Pedal Through Da Parish and learn About Louisiana’s Coast
A journey to the End of the World
If you’re not in a hurry to get to the End of the World, it’s an enjoyable trip to make by bicycle.
A 65-mile round trip from New Orleans is a marina in Delacroix Island nicknamed “End of the World.” St. Bernard Parish is a great place not far from New Orleans to experience coastal cultures and wildlife. Exploring the coast on a bike allows you to get an up close experience of Louisiana’s coastline, which is rapidly disappearing due to a number of factors including saltwater intrusion, subsidence and sea level rise.
The route to Delacroix Island requires sharing the road with some traffic. But there’s a wide shoulder most of the way and some sections are closed off to automobiles with roadblocks. You can avoid heavier traffic by getting an early start.
Delacroix Island — southeast of New Orleans in St. Bernard Parish — is not so much an island as it is a bit of high ground surrounded by wetlands. Still, Delacroix was only accessible by boat until the 1930s, when a road was built connecting the landmass to the outside world.
People in the area have historically made their living off trapping, fishing and hunting. On a recent Sunday morning, duck hunters returned to the dock, crab traps floated in Bayou Terre aux Boeufs and fishers casted their lines from the side of the road, while a nutria hid in a clump of water hyacinth.
Saltwater intrusion and wind erosion are eating away at the coastline of Delacroix Island. Hurricanes Katrina and Rita exposed the island to more erosion when they tore through wetlands protecting the area.
If marsh restoration and flood protection aren’t carried out, St. Bernard Parish stands to lose over 70% of its landmass over the next 50 years. Thankfully, there are a number of coastal restoration projects that are advancing across the parish and region. In the Delacroix area, the South Lake Lery Shoreline and Marsh Restoration project restored 652 acres of marsh and the Mid Breton Land Bridge Marsh Creation and Terracing project will create 451 acres of intertidal marsh on the border of Plaquemines and St. Bernard Parishes.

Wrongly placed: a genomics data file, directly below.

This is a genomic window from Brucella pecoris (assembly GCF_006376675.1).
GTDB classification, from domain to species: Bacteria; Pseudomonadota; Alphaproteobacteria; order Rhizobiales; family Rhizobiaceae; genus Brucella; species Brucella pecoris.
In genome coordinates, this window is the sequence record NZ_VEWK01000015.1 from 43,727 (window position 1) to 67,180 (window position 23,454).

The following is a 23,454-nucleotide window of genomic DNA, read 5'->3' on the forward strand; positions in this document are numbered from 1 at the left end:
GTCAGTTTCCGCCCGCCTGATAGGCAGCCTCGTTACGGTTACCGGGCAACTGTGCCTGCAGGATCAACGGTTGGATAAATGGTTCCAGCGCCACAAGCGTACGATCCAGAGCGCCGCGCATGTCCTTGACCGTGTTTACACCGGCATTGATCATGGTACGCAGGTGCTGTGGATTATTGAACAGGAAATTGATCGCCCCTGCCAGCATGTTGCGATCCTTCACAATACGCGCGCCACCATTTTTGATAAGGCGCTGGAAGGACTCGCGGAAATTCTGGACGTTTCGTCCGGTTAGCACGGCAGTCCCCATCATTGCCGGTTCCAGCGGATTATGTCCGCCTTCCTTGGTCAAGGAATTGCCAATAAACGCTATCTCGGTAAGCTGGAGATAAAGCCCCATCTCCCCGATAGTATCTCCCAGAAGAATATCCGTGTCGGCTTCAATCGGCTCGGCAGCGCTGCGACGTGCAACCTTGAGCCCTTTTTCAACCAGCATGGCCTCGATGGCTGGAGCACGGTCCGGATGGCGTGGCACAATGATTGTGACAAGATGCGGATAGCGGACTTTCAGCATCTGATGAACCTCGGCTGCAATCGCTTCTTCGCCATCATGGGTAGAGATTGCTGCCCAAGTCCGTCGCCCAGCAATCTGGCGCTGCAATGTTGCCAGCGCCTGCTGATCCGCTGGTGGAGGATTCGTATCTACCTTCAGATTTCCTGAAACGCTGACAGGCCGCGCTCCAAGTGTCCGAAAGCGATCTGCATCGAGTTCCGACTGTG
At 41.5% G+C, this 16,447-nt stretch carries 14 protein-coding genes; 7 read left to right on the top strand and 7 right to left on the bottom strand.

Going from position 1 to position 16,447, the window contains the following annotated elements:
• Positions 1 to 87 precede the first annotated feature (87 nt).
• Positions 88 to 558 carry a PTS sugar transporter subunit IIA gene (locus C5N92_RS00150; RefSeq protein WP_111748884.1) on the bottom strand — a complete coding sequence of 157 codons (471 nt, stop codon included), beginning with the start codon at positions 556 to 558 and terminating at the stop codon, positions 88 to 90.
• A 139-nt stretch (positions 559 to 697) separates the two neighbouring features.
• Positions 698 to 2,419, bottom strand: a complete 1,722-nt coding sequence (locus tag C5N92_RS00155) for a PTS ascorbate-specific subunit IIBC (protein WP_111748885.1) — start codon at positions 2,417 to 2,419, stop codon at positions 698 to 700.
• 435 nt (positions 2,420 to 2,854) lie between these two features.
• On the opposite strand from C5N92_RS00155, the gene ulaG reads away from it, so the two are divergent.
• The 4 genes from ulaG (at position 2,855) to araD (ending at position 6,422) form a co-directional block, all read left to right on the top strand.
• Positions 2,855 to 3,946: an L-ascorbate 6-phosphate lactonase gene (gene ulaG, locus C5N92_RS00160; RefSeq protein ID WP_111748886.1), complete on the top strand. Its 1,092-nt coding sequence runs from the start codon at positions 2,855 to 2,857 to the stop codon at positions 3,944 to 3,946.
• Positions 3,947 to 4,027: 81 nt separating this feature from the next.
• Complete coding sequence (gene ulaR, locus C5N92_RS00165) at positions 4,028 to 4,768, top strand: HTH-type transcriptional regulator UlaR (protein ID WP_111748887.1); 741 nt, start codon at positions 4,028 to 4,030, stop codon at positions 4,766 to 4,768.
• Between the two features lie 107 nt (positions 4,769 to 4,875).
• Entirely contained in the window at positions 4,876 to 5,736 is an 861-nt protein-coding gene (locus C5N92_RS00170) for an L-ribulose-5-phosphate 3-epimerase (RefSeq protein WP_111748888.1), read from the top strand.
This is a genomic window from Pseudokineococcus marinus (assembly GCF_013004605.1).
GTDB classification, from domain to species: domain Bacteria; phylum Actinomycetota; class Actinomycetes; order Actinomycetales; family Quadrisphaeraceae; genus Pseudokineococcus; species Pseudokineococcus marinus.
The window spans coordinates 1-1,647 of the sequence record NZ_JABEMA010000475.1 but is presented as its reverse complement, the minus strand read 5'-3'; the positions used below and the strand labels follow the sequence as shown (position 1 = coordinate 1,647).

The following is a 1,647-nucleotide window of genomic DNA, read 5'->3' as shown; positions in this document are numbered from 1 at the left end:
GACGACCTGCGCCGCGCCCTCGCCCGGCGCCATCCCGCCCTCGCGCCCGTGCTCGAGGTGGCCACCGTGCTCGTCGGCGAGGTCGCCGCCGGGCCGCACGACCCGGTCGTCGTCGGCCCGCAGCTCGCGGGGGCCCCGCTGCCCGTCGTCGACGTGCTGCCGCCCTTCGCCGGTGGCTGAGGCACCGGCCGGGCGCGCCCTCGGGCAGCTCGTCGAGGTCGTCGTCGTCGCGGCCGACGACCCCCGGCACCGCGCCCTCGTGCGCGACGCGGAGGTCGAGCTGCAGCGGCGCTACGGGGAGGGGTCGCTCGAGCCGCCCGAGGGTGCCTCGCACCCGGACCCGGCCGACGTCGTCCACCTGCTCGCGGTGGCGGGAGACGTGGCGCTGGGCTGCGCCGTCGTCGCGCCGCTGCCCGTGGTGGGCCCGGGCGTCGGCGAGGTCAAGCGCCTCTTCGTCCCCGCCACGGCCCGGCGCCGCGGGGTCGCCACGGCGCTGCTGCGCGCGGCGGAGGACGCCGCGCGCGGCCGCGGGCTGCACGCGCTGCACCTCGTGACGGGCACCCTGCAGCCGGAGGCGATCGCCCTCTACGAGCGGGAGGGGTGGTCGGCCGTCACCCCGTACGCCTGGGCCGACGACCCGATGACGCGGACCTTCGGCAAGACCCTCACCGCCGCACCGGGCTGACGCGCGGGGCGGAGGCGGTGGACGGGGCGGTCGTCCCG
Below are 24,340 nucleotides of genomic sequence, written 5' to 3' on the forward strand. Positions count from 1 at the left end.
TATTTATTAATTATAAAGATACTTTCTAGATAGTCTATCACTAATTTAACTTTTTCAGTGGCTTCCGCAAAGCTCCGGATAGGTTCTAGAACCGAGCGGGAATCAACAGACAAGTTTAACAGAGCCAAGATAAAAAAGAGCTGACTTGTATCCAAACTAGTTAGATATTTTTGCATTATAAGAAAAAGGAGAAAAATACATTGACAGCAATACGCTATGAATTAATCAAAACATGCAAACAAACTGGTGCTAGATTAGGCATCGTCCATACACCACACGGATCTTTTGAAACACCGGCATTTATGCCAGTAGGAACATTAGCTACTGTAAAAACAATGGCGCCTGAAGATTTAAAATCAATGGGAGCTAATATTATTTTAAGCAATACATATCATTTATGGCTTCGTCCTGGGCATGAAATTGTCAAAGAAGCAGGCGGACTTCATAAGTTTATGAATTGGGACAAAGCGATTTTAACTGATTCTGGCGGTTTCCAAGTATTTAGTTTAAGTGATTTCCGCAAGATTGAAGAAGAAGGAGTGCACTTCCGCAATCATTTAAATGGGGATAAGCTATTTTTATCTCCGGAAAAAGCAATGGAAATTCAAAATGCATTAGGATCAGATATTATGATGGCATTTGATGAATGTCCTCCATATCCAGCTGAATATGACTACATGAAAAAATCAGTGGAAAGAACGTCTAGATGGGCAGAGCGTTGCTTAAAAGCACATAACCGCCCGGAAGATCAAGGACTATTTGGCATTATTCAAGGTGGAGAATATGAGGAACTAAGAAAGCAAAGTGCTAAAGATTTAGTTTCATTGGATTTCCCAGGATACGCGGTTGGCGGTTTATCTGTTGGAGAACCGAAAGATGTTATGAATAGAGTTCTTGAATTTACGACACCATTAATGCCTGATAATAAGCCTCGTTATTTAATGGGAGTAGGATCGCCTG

Other large-scale projects moving forward include the Biloxi Marsh Living Shoreline project and the Lake Borgne Marsh Creation project — the largest marsh creation project to be built in Louisiana. Construction on the 2800-acre marsh creation project is scheduled to begin in 2021.
Pedal down St. Bernard Highway and you’ll ride through the Tunnel of Trees, a stretch of road encapsulated in the outstretched arms of oaks. You’ll pass the Los Isleños Museum off Louisiana Highway 300. The museum celebrates the different cultures of those who shaped the area, including members of the United Houma Nation and immigrants from the Canary Islands and the Philippines.
The End of the World is beyond the floodwalls. Most of the permanent residents of Delacroix Island rebuilt inside the floodwalls after Hurricane Katrina. Now, the marina is surrounded by fishing camps on stilts. The sign marking the End of the World is a common photo op. But the sign recently went missing, likely the work of vandals who were not satisfied with a photo alone.
On the first weekend of November, cyclists flocked to St. Bernard Parish to ride to the End of the World together. The event, called the Tour Da Parish, has taken place for six years, said David Huff, the Chairman of the tour. This year more than 400 cyclists registered for the event, which offers shorter routes for a wide range of skills. Riders celebrated reaching the End of the World afterward at the Los Isleños Heritage Site.
Soon cyclists will also have a smooth ride on top of the east Mississippi River Levee from Valero Refinery in Meraux to Violet. The Meraux Foundation donated land for a trailhead near the Violet Canal, which also provides space for parking and an American with Disabilities Act compliant ramp. The path is part of an overall plan to make the parish more accessible by bicycle.
If you are riding self supported to the End of the World, you can resupply at Last Stop Food Mart off Highway 46 on the way back to New Orleans. The store makes hot food items and has a restroom for customers. Taking Highway 46 shoulder back to New Orleans avoids the afternoon traffic on St. Bernard Highway.
If you’re looking for more opportunities to get outside and learn about the coast, check out the Coastal Land Loss Bike Tour in Baton Rouge. The 40-minute tour includes stops at the Native American mound at Louisiana State University and the Louisiana State Capitol building.
Sara Sneath is an award-winning environmental reporter based in New Orleans. Email her tips at email@example.com and follow her on Twitter @sarasneath.